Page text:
South Korea’s oldest nuclear reactor is expected to permanently shut down in 2017 amid growing concerns about the safety of the aging facility. A government energy committee on Friday called on the state-backed Korea Hydro and Nuclear Power Co. (KHNP) to close the Kori Reactor No. 1.
"The energy committee concluded today that the permanent closure of Kori No.1 is desirable for the mid- and long-term development of our nuclear power industry," Yoon Sang-jick, the committee head and minister of trade, industry and energy, said, according to Reuters.
The shutdown would be the first closure of a nuclear plant since the South began its nuclear program in 1978. The plant's initial life cycle ended in 2007, but it was renewed in 2008 and given an operating life until 2017.
KHNP is a part of state-run utility Korea Electric Power Corp (Kepco), which must apply for an extension to Kori No. 1 before June 18.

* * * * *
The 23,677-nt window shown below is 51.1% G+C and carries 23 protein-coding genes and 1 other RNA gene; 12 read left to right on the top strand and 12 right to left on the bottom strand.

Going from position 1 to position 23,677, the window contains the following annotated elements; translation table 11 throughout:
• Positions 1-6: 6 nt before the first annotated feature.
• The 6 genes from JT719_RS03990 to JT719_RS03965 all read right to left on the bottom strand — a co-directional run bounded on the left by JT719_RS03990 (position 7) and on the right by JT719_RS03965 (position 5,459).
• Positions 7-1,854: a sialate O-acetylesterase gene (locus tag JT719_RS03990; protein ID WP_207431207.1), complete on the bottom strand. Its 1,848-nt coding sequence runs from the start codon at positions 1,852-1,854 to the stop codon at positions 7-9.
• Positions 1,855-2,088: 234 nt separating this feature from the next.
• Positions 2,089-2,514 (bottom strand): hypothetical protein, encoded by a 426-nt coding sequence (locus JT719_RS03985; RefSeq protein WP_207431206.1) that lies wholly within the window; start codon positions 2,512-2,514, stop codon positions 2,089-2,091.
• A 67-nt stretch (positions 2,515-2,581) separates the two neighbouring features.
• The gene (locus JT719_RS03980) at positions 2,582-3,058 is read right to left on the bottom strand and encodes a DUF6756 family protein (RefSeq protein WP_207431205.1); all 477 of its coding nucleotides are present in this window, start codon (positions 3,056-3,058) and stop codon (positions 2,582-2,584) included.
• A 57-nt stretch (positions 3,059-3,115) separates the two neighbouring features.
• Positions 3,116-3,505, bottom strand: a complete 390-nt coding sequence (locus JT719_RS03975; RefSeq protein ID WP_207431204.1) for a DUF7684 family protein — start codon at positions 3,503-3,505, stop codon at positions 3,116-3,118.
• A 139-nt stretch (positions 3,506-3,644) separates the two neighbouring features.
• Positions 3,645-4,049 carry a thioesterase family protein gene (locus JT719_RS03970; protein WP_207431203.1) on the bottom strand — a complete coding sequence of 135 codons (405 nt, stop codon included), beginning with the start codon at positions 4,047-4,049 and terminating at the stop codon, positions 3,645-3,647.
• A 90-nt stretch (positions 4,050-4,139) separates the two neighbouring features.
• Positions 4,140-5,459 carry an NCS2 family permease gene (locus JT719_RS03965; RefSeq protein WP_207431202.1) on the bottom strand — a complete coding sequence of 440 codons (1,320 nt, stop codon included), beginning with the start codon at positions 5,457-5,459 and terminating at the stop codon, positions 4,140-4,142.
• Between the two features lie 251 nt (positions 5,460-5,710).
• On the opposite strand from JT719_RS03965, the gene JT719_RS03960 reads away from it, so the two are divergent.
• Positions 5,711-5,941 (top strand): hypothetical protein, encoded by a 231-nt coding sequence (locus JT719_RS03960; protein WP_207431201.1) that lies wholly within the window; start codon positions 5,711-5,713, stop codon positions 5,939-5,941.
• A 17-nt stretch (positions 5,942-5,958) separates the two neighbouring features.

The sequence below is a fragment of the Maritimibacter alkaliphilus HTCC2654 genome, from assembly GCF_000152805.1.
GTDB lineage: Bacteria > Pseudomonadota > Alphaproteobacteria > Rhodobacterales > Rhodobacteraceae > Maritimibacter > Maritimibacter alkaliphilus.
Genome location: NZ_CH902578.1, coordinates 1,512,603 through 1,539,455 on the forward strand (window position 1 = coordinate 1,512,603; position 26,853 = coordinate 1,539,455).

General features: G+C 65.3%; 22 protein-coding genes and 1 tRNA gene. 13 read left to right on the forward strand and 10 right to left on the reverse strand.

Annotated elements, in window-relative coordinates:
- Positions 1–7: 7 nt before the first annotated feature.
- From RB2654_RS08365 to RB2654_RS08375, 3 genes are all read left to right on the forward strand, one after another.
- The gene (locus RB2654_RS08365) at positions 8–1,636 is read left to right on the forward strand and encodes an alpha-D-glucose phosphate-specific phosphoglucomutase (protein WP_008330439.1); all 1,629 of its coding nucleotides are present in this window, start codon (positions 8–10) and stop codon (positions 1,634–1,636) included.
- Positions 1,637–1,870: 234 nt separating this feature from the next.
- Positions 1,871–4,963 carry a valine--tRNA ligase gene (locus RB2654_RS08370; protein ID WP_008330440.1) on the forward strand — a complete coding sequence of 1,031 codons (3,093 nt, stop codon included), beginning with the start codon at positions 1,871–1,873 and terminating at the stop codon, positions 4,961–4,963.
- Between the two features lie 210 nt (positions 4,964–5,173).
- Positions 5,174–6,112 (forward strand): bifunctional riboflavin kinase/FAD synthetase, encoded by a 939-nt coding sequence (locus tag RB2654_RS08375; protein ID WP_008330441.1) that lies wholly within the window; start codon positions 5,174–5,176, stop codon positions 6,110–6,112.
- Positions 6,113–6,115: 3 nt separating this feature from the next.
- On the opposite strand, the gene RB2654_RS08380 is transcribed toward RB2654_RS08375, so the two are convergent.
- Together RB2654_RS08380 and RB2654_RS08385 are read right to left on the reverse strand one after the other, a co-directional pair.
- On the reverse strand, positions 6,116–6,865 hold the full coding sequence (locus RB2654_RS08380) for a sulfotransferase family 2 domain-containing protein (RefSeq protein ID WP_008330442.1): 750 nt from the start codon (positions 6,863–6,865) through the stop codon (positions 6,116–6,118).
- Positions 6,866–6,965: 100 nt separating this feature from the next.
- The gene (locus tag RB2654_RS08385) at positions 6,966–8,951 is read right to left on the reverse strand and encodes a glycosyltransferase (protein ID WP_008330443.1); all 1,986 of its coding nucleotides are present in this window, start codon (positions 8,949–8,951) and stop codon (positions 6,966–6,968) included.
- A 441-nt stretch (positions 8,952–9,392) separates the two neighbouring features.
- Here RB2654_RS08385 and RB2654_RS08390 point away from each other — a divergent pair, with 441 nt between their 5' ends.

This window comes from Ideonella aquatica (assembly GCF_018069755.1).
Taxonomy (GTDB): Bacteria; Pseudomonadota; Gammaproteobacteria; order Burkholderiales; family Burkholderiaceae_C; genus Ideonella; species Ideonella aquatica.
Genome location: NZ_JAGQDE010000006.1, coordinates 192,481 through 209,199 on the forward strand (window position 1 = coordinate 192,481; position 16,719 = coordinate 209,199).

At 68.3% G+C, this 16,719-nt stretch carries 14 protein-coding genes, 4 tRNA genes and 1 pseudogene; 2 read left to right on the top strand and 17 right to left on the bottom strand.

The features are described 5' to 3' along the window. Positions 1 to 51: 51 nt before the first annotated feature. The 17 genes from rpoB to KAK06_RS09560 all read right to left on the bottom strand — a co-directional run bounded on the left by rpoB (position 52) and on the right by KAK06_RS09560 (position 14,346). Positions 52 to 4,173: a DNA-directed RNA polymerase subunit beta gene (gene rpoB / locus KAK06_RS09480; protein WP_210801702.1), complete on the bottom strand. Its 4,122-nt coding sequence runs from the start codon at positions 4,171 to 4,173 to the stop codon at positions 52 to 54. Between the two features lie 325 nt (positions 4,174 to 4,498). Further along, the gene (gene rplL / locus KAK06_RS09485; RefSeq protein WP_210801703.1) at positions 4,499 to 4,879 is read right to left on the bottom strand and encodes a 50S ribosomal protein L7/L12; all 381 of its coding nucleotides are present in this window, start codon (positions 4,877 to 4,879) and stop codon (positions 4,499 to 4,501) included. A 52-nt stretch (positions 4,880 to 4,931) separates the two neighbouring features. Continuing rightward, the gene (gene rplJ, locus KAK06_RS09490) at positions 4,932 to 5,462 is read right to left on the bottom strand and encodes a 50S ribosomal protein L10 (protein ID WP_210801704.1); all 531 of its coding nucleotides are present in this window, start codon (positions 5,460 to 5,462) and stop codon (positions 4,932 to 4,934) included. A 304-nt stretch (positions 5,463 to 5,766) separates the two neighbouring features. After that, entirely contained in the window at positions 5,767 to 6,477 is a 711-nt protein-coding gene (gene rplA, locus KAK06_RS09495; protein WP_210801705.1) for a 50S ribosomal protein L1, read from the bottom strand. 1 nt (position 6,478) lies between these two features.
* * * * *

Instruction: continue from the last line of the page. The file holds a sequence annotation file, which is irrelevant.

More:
"Nothing has been decided until our executive meeting is held some time next week," a spokesman for the energy ministry told Reuters.
The 587-Megawatt (MW) Kori No.1 supplies around 0.5 percent of South Korea’s total power generating capacity. In 2013, nuclear power contributed 139 terawatt-hours (TWh), or 26 percent of the country’s total energy production. The country imports about 97 percent of its fuel by ship, spending about $170 billion on imported energy in 2011, according to Kepco.
South Korean environmental groups have long called for the closure of Kori No.1. The Korean Federation of Environmental Movement, a coalition of environmental groups, warned that 3.4 million people were living within 19 miles of the reactor and said its closure would guarantee their safety, Agence France-Presse reported.
Public trust in nuclear energy has been weakened in the world’s fifth largest user of nuclear power after a 2012 scandal over fake security certificates for reactor supplies, and a December incident where a series of cyberattacks hit South Korean nuclear reactors. The 2011 Fukushima disaster in Japan has also raised concerns over the safety of nuclear energy. Despite this, the South Korean government is planning to significantly expand its nuclear power capacity from its current 23 reactors to 36 reactors by 2029.